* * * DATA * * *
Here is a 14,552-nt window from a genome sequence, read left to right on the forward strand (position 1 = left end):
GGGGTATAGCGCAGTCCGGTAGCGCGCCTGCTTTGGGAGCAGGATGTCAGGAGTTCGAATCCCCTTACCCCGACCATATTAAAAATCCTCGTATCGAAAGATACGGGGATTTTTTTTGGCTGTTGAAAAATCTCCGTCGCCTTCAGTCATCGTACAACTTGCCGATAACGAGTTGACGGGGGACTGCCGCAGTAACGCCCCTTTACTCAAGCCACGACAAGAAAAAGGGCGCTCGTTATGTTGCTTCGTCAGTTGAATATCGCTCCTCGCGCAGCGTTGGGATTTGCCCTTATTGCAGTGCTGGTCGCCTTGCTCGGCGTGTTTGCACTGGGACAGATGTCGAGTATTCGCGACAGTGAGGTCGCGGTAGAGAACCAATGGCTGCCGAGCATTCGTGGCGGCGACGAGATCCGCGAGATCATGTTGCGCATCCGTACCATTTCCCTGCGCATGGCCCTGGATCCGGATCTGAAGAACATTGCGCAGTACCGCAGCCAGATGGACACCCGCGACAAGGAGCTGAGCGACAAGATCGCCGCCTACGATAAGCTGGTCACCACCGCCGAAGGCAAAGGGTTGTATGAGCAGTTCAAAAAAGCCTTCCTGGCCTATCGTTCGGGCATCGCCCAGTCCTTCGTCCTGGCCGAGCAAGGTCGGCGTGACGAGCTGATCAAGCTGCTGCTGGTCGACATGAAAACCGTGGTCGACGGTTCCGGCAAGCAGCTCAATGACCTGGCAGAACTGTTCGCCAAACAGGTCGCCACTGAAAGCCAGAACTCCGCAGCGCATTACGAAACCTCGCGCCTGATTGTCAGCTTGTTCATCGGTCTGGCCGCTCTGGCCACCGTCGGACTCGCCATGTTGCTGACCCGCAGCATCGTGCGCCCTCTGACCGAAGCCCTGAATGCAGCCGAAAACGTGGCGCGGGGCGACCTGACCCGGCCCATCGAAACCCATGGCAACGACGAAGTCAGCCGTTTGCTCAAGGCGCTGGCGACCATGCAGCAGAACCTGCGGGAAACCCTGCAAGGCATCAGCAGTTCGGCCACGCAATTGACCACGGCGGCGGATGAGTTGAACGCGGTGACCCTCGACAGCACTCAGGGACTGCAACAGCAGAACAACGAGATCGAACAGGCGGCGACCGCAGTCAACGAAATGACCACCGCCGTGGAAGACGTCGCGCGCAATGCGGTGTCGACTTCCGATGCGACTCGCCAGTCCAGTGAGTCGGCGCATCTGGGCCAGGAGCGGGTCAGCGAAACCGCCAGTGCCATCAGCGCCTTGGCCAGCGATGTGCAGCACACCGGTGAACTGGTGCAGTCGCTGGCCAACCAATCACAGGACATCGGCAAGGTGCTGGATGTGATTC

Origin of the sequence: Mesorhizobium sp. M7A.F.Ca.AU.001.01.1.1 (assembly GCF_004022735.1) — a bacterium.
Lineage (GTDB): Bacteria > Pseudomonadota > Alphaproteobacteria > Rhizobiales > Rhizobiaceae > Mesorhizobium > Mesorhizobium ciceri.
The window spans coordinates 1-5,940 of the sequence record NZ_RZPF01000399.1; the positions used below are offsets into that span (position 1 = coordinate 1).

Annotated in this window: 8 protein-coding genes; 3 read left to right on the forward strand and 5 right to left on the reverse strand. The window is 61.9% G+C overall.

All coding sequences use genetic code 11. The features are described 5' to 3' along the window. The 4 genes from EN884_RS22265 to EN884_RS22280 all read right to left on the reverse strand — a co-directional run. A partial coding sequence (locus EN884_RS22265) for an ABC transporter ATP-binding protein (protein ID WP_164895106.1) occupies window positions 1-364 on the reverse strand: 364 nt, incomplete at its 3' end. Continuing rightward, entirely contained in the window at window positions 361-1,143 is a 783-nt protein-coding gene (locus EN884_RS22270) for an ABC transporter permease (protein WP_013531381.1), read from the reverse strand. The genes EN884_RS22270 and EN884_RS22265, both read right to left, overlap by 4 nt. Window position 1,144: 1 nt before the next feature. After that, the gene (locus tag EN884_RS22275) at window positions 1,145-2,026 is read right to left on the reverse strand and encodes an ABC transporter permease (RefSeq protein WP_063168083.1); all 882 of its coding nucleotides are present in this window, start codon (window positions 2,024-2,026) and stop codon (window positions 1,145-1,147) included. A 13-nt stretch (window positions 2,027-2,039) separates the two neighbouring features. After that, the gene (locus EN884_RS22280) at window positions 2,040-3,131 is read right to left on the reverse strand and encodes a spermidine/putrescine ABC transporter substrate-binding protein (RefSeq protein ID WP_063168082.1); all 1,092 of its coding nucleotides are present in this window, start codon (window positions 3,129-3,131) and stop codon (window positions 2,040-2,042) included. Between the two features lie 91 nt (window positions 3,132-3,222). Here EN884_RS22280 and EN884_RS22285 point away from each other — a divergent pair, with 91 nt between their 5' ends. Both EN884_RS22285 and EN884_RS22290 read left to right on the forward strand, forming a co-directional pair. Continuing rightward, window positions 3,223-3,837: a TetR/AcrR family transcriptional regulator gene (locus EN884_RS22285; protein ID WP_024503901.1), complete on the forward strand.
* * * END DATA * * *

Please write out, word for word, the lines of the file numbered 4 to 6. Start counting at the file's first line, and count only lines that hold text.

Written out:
Lineage (GTDB): Bacteria > Pseudomonadota > Alphaproteobacteria > Rhizobiales > Rhizobiaceae > Mesorhizobium > Mesorhizobium ciceri.
The window spans coordinates 1-5,940 of the sequence record NZ_RZPF01000399.1; the positions used below are offsets into that span (position 1 = coordinate 1).

Annotated in this window: 8 protein-coding genes; 3 read left to right on the forward strand and 5 right to left on the reverse strand. The window is 61.9% G+C overall.